Petty Cash
The Department reported 27 petty cash locations totaling $18,979.

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Observations & Recommendations

Cash Count Observations
We performed surprise cash counts at four GSD locations: the Standards Division, automotive repair facilities at Lopez Canyon and North Hollywood and the Construction Forces Division.

Observation #1: One petty cash fund should be eliminated and another should be reduced; funds were used for non-urgent needs, and physical security over a petty cash fund was not adequate.

We noted:

  • One petty cash fund of $700 at the Lopez Canyon Auto Shop Facility had not been used since 2010, and a second fund authorized at $2,500 for Construction Forces had been operating at a vastly reduced amount from its authorized allocation.

The petty cash custodian/shopkeeper at the Lopez Canyon Auto Shop indicated that auto parts are available when needed from the Department’s current vendors. Subsequent to our cash count, the fund was used; however, since there were many years when it was not used, GSD should monitor the fund to ensure that the fund is needed and if the authorized amount is appropriate.

The Construction Forces’ petty cash fund was operating with significantly less than its authorized amount. Our review noted uncashed petty cash replenishment checks ranging from $425 to $650 for four previous months’ of expenditures. Operating without the need for timely replenishment indicates that a lesser amount is needed for on-going petty cash purchases.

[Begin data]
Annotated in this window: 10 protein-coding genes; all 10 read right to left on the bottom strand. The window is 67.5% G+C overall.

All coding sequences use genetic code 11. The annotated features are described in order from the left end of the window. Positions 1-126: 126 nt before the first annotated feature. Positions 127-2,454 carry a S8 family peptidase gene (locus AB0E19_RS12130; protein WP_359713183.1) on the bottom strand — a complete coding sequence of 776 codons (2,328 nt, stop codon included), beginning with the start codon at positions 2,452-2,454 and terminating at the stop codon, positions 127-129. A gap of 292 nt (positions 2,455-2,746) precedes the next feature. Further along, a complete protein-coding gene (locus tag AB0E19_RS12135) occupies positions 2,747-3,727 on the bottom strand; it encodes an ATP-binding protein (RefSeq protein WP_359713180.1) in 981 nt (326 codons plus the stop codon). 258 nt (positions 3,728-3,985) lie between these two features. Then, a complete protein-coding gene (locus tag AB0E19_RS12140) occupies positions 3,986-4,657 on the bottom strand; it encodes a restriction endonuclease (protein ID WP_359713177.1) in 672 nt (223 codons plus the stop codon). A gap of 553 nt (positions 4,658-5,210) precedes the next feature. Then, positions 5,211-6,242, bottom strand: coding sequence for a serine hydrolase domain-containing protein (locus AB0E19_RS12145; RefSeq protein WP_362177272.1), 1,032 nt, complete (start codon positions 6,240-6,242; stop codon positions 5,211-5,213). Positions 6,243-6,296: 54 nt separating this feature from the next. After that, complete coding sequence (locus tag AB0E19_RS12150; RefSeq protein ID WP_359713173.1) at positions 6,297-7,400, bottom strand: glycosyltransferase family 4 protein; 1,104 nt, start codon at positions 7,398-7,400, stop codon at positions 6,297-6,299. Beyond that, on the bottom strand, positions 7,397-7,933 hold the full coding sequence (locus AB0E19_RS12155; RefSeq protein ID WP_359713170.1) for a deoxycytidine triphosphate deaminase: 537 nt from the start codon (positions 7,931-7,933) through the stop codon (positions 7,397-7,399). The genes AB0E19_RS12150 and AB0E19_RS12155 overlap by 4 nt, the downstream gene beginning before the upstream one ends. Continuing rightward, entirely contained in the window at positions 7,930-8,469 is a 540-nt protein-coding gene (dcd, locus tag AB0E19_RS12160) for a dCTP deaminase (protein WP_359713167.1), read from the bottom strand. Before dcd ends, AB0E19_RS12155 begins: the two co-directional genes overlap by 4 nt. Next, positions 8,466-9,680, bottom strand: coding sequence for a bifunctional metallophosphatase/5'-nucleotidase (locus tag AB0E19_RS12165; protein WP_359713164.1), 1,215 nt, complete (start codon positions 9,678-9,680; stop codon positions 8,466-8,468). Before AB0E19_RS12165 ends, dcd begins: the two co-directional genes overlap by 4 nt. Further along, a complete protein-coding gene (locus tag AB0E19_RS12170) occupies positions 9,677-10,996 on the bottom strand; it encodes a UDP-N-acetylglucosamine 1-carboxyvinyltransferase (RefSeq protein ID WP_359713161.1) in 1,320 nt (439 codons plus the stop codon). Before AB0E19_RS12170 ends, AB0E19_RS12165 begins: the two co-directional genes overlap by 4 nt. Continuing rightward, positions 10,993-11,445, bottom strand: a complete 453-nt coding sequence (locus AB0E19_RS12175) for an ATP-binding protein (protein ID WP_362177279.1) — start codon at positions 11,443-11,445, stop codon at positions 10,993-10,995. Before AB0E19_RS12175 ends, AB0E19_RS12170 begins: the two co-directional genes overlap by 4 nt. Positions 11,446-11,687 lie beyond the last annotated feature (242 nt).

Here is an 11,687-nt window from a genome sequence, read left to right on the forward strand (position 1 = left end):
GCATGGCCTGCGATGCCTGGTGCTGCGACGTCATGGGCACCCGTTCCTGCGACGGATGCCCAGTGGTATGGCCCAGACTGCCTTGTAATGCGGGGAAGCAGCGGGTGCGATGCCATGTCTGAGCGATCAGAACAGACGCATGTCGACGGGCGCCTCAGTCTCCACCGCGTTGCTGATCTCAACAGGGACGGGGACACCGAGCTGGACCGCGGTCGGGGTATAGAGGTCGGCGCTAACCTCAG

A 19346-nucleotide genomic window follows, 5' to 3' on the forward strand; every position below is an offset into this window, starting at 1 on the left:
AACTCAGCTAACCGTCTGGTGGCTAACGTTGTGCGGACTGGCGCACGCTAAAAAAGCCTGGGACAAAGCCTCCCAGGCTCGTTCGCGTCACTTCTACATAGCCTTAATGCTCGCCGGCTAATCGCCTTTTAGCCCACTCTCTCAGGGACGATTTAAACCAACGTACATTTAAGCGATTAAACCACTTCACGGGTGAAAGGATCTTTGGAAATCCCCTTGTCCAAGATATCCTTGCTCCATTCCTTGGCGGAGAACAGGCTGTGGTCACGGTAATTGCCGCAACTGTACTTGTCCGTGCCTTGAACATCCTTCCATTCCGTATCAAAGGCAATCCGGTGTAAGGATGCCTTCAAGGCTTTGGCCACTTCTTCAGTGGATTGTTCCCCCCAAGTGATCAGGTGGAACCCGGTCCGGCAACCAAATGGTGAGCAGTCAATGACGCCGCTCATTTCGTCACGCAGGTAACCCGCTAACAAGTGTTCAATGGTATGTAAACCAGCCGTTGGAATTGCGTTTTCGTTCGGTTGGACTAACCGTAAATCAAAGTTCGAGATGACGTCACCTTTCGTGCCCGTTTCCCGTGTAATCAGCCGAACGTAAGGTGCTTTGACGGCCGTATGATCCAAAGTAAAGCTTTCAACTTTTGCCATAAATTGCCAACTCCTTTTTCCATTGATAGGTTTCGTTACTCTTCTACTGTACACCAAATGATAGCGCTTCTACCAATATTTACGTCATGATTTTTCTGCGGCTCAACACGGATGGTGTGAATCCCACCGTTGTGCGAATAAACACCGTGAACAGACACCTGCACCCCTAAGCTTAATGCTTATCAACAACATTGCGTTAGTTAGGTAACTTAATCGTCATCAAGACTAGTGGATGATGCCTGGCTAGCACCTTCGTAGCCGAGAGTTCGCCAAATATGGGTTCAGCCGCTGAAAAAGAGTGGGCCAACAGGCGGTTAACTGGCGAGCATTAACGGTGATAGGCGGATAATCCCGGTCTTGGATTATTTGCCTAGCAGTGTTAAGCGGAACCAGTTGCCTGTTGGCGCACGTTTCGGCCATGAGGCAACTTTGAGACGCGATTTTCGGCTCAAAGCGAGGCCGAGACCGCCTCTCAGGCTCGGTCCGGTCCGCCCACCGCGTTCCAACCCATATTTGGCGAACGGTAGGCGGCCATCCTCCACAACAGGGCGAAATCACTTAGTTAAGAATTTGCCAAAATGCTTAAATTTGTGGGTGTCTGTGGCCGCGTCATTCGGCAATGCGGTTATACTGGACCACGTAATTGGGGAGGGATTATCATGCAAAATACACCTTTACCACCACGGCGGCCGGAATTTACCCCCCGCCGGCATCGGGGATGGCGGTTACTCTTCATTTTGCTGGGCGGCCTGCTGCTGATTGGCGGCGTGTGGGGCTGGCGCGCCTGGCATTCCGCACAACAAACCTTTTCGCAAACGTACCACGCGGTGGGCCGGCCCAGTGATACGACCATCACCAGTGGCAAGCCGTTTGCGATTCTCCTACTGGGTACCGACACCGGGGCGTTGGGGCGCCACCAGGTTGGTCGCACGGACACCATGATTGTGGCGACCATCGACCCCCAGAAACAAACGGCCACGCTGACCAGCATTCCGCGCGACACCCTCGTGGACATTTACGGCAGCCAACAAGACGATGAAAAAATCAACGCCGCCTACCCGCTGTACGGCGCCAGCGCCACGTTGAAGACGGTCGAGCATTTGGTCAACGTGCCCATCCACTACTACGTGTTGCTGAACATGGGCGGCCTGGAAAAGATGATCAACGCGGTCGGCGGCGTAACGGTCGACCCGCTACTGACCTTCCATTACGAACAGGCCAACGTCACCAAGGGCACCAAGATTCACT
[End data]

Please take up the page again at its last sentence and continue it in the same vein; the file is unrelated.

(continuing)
• Petty cash was used for non-urgent needs.

The Standards Division reimbursed an employee for parking incurred as part of a trip to inspect a newly purchased drill rig. The purchase agreement stipulated the vendor would pay for the travel-related expenses for the City employee to inspect and test the equipment. However, the parking expense was not submitted to the vendor.

The Construction Forces’ petty cash was used to purchase custodial items, including duct tape and cleaning supplies by staff working at various locations throughout the City. The Department indicated that it was more cost-effective for staff to purchase these items out in the field, rather than driving back to their headquarters at Piper Tech Center to re-stock. However, since these stock items should be maintained by GSD, staff should ensure they have the supplies/tools needed to complete their work before they leave for the work site, and petty cash should only be used for unexpected emergencies.